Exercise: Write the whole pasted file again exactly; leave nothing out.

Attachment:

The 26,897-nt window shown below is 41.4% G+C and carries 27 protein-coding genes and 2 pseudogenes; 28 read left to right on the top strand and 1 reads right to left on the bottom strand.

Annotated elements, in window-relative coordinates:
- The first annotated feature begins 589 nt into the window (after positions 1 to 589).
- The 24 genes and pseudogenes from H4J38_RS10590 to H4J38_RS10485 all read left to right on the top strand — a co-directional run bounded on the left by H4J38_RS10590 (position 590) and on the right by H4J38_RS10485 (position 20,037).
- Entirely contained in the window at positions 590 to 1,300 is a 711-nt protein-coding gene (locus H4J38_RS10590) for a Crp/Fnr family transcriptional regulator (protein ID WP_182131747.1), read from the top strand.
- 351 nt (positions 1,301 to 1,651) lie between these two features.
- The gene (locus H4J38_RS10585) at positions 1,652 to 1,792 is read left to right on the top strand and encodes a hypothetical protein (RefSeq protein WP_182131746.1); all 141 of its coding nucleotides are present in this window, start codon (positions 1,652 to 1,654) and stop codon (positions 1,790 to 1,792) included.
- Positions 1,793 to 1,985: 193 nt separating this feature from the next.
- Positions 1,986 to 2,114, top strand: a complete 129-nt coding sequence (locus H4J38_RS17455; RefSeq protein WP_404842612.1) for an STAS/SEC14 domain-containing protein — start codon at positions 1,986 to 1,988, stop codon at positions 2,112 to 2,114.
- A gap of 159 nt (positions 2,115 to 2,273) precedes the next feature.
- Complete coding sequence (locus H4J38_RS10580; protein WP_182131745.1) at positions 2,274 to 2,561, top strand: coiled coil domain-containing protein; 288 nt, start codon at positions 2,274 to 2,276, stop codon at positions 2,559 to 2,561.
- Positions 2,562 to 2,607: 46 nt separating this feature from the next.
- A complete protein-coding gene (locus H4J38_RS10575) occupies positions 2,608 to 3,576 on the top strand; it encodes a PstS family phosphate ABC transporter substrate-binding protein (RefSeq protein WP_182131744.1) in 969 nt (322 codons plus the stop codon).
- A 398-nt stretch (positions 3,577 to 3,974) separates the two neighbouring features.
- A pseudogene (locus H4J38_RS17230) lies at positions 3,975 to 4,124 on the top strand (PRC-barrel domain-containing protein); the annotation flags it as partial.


The 26,897-nt window shown below is 41.4% G+C and carries 27 protein-coding genes and 2 pseudogenes; 28 read left to right on the top strand and 1 reads right to left on the bottom strand.

Annotated elements, in window-relative coordinates:
- The first annotated feature begins 589 nt into the window (after positions 1 to 589).
- The 24 genes and pseudogenes from H4J38_RS10590 to H4J38_RS10485 all read left to right on the top strand — a co-directional run bounded on the left by H4J38_RS10590 (position 590) and on the right by H4J38_RS10485 (position 20,037).
- Entirely contained in the window at positions 590 to 1,300 is a 711-nt protein-coding gene (locus H4J38_RS10590) for a Crp/Fnr family transcriptional regulator (protein ID WP_182131747.1), read from the top strand.
- 351 nt (positions 1,301 to 1,651) lie between these two features.
- The gene (locus H4J38_RS10585) at positions 1,652 to 1,792 is read left to right on the top strand and encodes a hypothetical protein (RefSeq protein WP_182131746.1); all 141 of its coding nucleotides are present in this window, start codon (positions 1,652 to 1,654) and stop codon (positions 1,790 to 1,792) included.
- Positions 1,793 to 1,985: 193 nt separating this feature from the next.
- Positions 1,986 to 2,114, top strand: a complete 129-nt coding sequence (locus H4J38_RS17455; RefSeq protein WP_404842612.1) for an STAS/SEC14 domain-containing protein — start codon at positions 1,986 to 1,988, stop codon at positions 2,112 to 2,114.
- A gap of 159 nt (positions 2,115 to 2,273) precedes the next feature.
- Complete coding sequence (locus H4J38_RS10580; protein WP_182131745.1) at positions 2,274 to 2,561, top strand: coiled coil domain-containing protein; 288 nt, start codon at positions 2,274 to 2,276, stop codon at positions 2,559 to 2,561.
- Positions 2,562 to 2,607: 46 nt separating this feature from the next.
- A complete protein-coding gene (locus H4J38_RS10575) occupies positions 2,608 to 3,576 on the top strand; it encodes a PstS family phosphate ABC transporter substrate-binding protein (RefSeq protein WP_182131744.1) in 969 nt (322 codons plus the stop codon).
- A 398-nt stretch (positions 3,577 to 3,974) separates the two neighbouring features.
- A pseudogene (locus H4J38_RS17230) lies at positions 3,975 to 4,124 on the top strand (PRC-barrel domain-containing protein); the annotation flags it as partial.